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Blinken meets pope as US bishops campaign to deny Biden Communion

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Pope Francis expressed his “affection” for the American people as he met at length Monday with U.S. Secretary of State Antony Blinken, with the latter declining to delve into “domestic politics” when later asked if the two discussed a campaign by U.S. bishops to deny Communion to Catholic politicians like the U.S. president who support abortion rights.

The Vatican said the two spoke for about 40 minutes, a long time considering that Blinken isn’t the top U.S. administration leader. 

The closed-door meeting in the Apostolic Palace “played out in a cordial atmosphere,” a Vatican spokesman, Matteo Bruni, said. The meeting, “was, for the pope the occasion to recall his 2015 visit and to express his affection and his attention to the people of the United States of America.”

Bruni was referring to the pontiff’s U.S. pilgrimage, which included a meeting at the White House with then President Barack Obama. In recent years, the U.S. church hierarchy has been increasingly more polarized about U.S. politics and politicians.

Many of the more conservative U.S. bishops have been clamoring for a clear directive from their ranks against giving Communion to U.S. political figures who are Roman Catholics and support women’s right to abortion. Vatican teaching forbids abortion as a grave sin. This campaign puts the heat on President Joe Biden, a Catholic who has said that while he personally opposes abortion, he supports abortion rights.

Earlier this month, the U.S. churchmen decided to go ahead and craft a document about Communion. Only a month earlier, Francis‘ top official on doctrinal orthodoxy had urged the bishops to think the matter through thoroughly and aim to keep divisions to the minimum.

>> Read more: ‘Communion as a weapon’: Biden’s support for abortion rights divides Church

Blinken declined to wade into the issue when he was asked at a news conference in Rome after his Vatican visit if he and Francis had discussed the divisive issue.

“One of the luxuries of my job is that I don’t do domestic politics,” said Blinken, who described his talks with the pope as ”extremely warm and very wide-ranging.”

Francis himself hasn’t weighed in publicly on the latest squabble in the long-running wrangling over the Communion issue within the U.S. Conference of Bishops. 

Blinken had high praise for Francis and the opportunity to be the highest level official in the fledgling Biden administration to have a sit-down session with the pontiff.

“I was very gratified by the meeting and gratified as well by the strong leadership of His Holiness on the pandemic, on climate change, his leadership on the basic proposition that we have to stand for human dignity in whatever we do,” Blinken said.

Blinken’s spokesman, Ned Price, said the secretary had assured the pontiff about “the United States’ commitment to working closely with the Holy See to address global challengers and the needs of the world’s least fortunate and most vulnerable, including refugees and migrants.”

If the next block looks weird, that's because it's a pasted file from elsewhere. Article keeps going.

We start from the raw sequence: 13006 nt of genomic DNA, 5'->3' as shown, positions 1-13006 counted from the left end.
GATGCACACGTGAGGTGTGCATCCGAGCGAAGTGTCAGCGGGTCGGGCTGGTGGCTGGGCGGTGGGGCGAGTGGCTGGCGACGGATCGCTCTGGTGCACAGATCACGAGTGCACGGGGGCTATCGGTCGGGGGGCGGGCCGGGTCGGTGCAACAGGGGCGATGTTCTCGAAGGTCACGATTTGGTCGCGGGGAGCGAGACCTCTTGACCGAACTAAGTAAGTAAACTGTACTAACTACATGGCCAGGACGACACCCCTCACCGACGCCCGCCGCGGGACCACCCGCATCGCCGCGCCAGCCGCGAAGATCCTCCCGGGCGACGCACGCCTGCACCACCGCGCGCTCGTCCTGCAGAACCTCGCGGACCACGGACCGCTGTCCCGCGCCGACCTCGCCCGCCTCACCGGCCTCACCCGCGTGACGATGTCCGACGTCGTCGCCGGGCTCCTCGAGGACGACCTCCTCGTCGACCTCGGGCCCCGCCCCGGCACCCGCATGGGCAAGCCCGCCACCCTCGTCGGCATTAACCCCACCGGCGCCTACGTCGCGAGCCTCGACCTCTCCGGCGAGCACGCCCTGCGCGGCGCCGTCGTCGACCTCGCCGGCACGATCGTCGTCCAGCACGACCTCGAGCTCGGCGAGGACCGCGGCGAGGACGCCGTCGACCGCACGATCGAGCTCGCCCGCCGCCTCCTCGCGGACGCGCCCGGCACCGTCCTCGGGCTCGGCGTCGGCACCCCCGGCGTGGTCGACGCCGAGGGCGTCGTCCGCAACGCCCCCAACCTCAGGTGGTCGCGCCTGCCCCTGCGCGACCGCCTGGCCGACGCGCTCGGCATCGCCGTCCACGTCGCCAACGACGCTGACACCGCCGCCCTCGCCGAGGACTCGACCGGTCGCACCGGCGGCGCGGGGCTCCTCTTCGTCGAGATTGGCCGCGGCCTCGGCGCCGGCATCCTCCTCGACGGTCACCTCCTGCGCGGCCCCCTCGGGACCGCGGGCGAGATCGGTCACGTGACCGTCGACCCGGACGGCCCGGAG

That would generally synch with Francis’ overarching agenda of putting those living on life’s margin at the center of attention.

Blinken also thanked Francis for “longstanding leadership” on the need to tackle climate change. Early in his papacy, Francis issued an encyclical, or formal teaching document, stressing the need to treasure and protect the environment.

Last year, when Blinken’s predecessor, Mike Pompeo, came to the Vatican, he wasn’t granted any private time with Francis. At the time, Vatican officials explained that the Holy See didn’t want to give any impression of favoritism only weeks before the U.S. presidential election.

Pompeo had blasted the Vatican for what he said was a lessening of its moral authority by signing an accord with Beijing over the nominations of Chinese bishops. Pompeo had insisted that the Holy See take a tougher stand against Chinese restrictions on religious freedom.

Biden, for his part, has criticized China for forced labor practices. Blinken’s spokesperson said the secretary and Francis discussed China as well as humanitarian crises in Lebanon, Syria, the Tigray region of Ethiopia and Venezuela, the latter nation’s economic and social plight often drawing attention by Francis, who is a South American native.

Human rights and religious freedom in China were also discussed in Blinken’s separate talks with the Holy See’s No. 2, Cardinal Pietro Parolin, the Vatican’s secretary of state, and with Archbishop Paul Gallagher, its foreign minister.

Blinken stressed U.S. support for a return to democracy in Venezuela and “our desire to help the Venezuelan people rebuild their country,” Price said. 

At the Vatican, Blinken on Monday was also given a guided, private tour of the Sistine Chapel, with its ceiling frescoed by Michelangelo and other Renaissance masterpieces. Price tweeted that he and Blinken toured the “breathtaking Sistine Chapel.”

Blinken visited Rome before flying to southern Italy for Tuesday’s Group of 20 meeting of foreign ministers, which is focused on improving collaboration among nations on climate change, health issues and development.

 (AP) 



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